1a.Objectives (from AD-416)
Investigate population dynamics of natural populations of Mexican fruit fly (Anastrepha ludens), serpentina fruit fly (A. serpentina), West Indian fruit fly (A. obliqua), and guava fruit fly (A. striata) on native and commercial host plants in Nuevo Leon and Tamaulipas, Mexico. Test baits for detection or eradication of these pests in the U.S. and Mexico. Monitor populations of Asian citrus psyllid and brown aphid and the citrus diseases, tristeza and huanglongbing in northeastern Mexico.
1b.Approach (from AD-416)
Populations of these species will be monitored by trapping and host fruit collection. Host plant lists will be determined by fruit collection in native forests and commercial orchards, with emphasis on foothill and mountain areas of Nuevo Leon. New baits will be developed in Weslaco, Texas, and tested on the native populations in traps and field trials of insecticidal baits. Optimal use of spray programs and bait station deployment will be determined in abandoned or nonproductive orchards bordering areas of high native host plant populations.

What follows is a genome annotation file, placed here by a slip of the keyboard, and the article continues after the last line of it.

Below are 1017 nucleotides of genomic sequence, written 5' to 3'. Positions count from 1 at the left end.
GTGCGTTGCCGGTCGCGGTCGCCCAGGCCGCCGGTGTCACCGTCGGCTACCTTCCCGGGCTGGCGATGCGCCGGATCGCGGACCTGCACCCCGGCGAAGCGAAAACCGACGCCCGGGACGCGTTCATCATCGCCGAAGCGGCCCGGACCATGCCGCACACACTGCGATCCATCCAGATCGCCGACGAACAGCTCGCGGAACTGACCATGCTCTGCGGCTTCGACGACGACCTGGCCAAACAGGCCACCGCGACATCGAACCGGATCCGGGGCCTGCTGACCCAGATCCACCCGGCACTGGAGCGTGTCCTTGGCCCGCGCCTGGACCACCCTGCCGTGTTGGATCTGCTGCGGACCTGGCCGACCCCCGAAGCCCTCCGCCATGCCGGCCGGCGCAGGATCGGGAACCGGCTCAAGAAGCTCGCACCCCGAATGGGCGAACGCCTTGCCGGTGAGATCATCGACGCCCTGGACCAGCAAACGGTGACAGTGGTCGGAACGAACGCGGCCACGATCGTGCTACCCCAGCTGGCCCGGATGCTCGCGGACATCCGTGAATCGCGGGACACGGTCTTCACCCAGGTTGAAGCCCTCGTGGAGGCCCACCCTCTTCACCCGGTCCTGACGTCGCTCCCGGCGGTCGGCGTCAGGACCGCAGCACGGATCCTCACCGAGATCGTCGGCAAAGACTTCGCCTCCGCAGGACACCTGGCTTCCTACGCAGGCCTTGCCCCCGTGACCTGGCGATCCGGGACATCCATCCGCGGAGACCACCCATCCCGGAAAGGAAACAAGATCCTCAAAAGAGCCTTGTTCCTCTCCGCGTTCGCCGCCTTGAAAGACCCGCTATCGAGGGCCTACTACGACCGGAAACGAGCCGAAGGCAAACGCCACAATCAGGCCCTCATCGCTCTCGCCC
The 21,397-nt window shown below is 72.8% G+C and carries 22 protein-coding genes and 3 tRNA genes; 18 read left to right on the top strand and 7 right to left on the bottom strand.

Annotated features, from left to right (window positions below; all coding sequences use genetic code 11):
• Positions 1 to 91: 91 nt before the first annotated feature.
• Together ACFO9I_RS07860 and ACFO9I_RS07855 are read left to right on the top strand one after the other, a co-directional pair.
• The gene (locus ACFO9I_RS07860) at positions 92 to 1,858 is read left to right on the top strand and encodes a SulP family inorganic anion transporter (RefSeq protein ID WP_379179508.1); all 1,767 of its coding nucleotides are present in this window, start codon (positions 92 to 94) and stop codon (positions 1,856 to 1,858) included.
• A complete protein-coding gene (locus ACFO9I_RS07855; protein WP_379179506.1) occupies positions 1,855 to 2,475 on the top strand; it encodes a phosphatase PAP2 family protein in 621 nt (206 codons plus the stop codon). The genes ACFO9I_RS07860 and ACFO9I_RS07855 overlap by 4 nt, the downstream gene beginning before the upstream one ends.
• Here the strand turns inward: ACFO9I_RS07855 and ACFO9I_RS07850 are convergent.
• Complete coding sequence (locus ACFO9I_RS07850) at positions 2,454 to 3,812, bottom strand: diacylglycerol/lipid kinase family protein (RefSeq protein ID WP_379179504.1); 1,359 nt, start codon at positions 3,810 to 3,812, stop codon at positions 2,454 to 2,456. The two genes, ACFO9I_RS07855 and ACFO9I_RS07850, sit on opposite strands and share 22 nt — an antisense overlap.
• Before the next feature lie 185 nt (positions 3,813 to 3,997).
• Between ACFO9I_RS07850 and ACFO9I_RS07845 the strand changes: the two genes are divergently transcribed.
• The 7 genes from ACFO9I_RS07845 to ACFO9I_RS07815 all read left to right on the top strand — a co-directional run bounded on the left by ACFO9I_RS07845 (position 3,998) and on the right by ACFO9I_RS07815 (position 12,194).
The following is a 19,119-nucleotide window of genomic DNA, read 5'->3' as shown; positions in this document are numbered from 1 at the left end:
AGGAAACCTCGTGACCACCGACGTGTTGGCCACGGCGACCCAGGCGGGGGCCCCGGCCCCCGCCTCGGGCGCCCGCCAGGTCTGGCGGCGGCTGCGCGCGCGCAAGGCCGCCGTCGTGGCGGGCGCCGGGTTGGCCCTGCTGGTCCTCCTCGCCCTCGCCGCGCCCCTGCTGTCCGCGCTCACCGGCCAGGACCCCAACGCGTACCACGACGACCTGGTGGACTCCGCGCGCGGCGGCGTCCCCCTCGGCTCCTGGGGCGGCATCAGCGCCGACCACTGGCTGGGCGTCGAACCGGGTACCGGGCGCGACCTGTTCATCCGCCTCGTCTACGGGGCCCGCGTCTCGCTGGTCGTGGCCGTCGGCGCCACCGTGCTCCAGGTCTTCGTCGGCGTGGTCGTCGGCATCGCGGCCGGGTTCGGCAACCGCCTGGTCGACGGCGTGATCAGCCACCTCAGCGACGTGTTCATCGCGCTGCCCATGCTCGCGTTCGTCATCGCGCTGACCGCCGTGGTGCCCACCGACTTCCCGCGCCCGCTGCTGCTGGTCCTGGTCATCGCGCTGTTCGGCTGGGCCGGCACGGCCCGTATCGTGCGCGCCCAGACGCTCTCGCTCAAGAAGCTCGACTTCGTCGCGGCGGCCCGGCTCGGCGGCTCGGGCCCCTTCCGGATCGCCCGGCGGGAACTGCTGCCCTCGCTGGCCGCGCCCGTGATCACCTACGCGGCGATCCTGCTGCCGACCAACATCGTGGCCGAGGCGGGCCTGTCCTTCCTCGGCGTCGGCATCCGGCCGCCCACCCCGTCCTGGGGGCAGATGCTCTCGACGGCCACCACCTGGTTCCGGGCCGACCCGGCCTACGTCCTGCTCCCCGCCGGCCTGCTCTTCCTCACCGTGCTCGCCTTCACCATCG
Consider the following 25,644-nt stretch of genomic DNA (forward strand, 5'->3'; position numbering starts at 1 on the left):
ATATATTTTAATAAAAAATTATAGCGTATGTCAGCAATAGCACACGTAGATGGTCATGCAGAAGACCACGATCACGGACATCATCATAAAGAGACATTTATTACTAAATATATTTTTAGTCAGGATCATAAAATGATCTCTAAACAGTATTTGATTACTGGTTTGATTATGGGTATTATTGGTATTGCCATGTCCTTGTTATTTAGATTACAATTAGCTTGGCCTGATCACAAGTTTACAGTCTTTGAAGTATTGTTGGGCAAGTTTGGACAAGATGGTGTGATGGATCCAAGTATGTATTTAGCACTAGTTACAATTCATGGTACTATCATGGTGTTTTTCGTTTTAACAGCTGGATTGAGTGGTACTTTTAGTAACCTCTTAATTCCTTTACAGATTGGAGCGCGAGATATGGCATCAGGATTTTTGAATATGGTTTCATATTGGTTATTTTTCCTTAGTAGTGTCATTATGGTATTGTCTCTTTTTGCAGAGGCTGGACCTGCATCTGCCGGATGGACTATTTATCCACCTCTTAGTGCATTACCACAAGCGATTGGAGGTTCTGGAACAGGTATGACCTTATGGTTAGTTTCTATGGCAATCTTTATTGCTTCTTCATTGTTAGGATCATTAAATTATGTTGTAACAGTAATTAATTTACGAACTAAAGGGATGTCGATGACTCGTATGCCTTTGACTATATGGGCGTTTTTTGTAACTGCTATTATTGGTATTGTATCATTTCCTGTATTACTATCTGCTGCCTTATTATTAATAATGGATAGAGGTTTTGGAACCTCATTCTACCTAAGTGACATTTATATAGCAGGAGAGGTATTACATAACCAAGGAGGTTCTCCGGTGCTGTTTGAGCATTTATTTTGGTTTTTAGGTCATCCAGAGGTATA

Activities in support of fruit fly and psyllid research, in cooperation with Instituto Nacional de Investigaciones Forestales, Agricolas y Pecuarias (INIFAP), involved testing of attractants and monitoring Asian citrus psyllid control. Field inspectors at the General Teran, Mexico, field station worked with the INIFAP scientists who provided information concerning spread of Huanglongbing (HLB) northward in Mexico and programs for psyllid control.
The ADODR is in contact with the cooperator by phone and email each quarter to discuss any modifications not specified in the original research agreement.